First you must choose the figure with which to paint. For beginning painters this can be a hazardous task. If you want to become a serious painter you must take things in steps. Do not purchase figures that are above your skill level. Start off with simple figures that will train you to paint one step at a time. I recommend starting with a figure that has large flat areas. Get a few figures under your belt before starting on those with flowing robes and multiple layers of clothing. This will teach you to paint in thin coats and obtain an even surface free from brush strokes. Selecting figures that have open and free flowing movement are best to learn shading and highlighting do not try to paint those with covered areas such as arms in front of their chests. These areas are difficult to get paint into, they will invariably look muddy and untidy.
Prepare the figure to give you the best possible advantage when painting. File or trim all seams and flashing. Using good tools and taking your time will pay off when it comes to painting. You have enough to worry about while painting let alone trying to figure out ways around a flaw on the figure. Use a round file whenever working on body parts, flat files are for swords, axes, belts, and things generally flat in life. Affix the figure to a painting base or to it's permanent base. You do not want to touch the figure with your hands once you start painting.
Undercoating or priming is one of the most abused steps of all. Personally, I use an airbrush so that I can control the amount of the paint. I have tried many spray primers and I find that the best are flats used for automotive priming. Be careful to not get any that are oil based, there are a few out there, your paint will not adhere as well and leave a glossy finish which is hard to work with. The choice of black, white, or gray are up to you and the look you want to achieve. I mainly use white for show and fantasy pieces, black for 15mm and regular infantry for wargaming, and gray for 54mm and larger. Expirement with what works best for you and your painting style.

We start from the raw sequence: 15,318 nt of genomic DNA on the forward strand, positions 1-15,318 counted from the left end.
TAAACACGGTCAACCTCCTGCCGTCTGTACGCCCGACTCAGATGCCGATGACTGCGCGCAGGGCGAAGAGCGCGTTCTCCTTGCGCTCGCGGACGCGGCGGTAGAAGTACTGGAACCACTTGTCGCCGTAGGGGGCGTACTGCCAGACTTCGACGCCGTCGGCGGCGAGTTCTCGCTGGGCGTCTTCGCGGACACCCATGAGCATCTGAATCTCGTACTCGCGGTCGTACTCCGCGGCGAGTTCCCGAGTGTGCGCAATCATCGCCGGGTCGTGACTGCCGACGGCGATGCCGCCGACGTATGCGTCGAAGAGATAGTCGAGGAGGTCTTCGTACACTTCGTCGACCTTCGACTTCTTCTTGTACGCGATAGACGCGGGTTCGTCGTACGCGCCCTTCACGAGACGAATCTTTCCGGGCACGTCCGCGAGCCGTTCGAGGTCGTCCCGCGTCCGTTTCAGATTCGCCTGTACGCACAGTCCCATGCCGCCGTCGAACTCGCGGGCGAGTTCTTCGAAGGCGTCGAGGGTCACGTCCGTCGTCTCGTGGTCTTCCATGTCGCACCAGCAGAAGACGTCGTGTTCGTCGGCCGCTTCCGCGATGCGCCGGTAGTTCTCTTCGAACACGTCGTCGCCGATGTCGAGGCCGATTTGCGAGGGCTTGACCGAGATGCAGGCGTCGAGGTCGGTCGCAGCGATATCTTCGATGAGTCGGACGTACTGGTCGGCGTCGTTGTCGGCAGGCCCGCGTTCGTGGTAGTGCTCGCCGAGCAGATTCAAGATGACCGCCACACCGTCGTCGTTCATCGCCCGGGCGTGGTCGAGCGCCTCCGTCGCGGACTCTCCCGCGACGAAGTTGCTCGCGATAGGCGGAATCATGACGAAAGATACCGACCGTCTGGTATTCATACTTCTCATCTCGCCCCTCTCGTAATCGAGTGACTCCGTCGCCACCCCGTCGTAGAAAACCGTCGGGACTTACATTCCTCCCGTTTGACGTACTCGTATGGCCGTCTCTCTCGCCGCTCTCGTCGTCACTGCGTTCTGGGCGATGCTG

I mix my basecoats with a 1:1 mixture of paint to thinner. I use a mix of Matte Medium and purified water. You can substitute Gloss Medium or mix Gloss and Matte to get the desired effects needed. I use this mix so that my paint stays where I want it to and to keep the paint on the edges of the figures. If you notice that paint easily rubs off of the edges you are probably only mixing water into the paint. I only paint the one area at a time, all flesh, all armor, all weapons etc. until I am done.
It is important to note that because when we mention shadows or washes, we do not just slop a lot of paint on the figure. It is important to always draw your bursh out on a cloth before painting. Paint control is important, you can ruin a figure if you do not pay attention to how much paint is in your brush. Shadows are painted with a mix of 3:1 paint to thinner. I do 2 shadow steps, the first is the darkest of the dark, the second I save until the figure has it's last highlight done. This last coat is mixed 10:1 paint to thinner. I do this to draw the entire figure together and cut down on some of the highlights. It is barely perceptible but unifies all of the paint with the same look. Alway paint shadows from the bottom up with the brush at a slight upward angle. Try to notice when painting where the paint concentrates when you lift off from the figure. It is always at your last brush stroke, in this case downward which is where we want the shadows to hang out.